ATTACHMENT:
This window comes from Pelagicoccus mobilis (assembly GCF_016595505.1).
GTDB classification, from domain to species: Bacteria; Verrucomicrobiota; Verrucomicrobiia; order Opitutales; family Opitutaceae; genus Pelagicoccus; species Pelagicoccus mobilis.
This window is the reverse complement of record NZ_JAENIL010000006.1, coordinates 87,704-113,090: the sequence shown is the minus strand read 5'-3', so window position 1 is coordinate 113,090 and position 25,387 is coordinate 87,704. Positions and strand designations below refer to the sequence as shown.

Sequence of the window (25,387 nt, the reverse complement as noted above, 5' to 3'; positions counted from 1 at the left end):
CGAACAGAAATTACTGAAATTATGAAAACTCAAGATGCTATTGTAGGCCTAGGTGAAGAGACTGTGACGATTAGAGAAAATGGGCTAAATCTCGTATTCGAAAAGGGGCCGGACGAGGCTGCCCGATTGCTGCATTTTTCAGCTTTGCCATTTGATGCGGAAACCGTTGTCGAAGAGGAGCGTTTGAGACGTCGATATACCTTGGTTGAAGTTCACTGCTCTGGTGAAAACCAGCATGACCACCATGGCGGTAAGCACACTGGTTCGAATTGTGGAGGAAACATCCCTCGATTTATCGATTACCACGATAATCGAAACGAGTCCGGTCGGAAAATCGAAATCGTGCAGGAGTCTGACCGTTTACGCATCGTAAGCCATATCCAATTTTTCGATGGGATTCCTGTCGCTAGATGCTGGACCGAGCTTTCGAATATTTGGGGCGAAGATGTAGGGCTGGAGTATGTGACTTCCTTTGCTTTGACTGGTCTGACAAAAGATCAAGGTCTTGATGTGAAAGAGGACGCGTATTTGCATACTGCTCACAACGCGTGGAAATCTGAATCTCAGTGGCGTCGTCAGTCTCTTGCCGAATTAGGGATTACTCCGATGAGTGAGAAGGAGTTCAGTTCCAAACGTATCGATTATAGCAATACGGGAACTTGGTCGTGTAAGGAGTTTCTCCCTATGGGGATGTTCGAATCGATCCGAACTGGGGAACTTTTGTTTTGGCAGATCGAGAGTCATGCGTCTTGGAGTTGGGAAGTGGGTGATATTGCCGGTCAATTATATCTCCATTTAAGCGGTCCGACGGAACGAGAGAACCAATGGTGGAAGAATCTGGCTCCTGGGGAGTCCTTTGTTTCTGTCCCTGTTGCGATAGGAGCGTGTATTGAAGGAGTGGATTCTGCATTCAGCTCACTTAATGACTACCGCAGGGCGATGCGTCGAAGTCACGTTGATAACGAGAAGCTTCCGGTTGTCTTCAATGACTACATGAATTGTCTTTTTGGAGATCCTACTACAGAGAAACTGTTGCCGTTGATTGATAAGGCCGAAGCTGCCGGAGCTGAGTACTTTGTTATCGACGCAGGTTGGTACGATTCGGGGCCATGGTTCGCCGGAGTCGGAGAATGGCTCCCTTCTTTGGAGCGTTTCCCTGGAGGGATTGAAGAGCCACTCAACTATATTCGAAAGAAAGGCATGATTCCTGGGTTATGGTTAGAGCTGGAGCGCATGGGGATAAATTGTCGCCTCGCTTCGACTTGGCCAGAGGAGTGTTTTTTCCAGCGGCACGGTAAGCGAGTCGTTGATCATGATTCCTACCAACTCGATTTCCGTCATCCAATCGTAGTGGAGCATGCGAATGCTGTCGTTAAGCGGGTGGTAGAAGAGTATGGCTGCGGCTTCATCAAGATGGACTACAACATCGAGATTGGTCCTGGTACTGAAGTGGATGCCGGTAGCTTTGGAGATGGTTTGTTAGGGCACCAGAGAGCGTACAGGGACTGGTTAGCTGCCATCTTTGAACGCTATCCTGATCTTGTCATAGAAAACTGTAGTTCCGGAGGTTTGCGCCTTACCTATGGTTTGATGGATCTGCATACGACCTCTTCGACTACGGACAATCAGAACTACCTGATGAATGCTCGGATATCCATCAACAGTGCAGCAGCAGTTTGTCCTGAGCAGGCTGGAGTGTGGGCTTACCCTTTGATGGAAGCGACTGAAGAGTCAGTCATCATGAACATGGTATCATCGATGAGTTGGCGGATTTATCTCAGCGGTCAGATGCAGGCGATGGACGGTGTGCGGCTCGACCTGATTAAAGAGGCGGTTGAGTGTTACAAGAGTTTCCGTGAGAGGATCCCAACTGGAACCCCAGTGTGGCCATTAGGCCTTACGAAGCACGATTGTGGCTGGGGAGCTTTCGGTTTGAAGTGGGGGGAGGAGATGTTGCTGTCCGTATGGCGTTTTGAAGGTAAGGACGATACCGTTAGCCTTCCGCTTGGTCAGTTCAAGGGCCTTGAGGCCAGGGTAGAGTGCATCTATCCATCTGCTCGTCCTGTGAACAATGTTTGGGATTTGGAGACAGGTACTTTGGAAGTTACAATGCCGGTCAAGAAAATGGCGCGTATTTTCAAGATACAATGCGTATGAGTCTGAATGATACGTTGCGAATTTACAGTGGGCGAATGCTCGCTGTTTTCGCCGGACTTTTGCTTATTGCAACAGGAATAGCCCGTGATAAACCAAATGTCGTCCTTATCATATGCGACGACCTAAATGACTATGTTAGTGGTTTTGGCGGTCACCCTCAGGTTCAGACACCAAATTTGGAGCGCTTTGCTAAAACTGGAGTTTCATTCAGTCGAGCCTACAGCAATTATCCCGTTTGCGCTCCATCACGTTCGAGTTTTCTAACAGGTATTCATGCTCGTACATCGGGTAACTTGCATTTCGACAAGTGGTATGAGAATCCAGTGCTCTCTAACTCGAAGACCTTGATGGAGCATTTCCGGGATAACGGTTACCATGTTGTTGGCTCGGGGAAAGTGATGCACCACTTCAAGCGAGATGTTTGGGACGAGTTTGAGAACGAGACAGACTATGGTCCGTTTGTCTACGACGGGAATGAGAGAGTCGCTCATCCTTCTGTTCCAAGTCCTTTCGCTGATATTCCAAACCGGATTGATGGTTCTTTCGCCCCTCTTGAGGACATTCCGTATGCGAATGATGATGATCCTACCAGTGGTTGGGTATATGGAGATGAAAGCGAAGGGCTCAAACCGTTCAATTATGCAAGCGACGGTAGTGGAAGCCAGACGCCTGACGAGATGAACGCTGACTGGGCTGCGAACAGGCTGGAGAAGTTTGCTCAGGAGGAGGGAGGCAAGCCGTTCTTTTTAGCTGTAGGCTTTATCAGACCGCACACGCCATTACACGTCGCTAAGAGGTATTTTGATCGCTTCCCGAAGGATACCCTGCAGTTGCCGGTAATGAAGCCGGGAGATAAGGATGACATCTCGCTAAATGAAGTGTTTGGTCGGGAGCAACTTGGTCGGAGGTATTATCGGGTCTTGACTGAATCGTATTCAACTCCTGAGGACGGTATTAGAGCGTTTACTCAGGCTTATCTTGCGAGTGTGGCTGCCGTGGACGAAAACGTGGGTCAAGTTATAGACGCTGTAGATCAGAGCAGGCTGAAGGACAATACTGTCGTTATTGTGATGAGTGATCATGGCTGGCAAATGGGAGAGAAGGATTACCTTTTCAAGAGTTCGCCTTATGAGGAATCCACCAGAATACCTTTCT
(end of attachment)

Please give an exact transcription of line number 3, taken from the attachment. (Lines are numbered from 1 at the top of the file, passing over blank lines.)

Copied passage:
This window is the reverse complement of record NZ_JAENIL010000006.1, coordinates 87,704-113,090: the sequence shown is the minus strand read 5'-3', so window position 1 is coordinate 113,090 and position 25,387 is coordinate 87,704. Positions and strand designations below refer to the sequence as shown.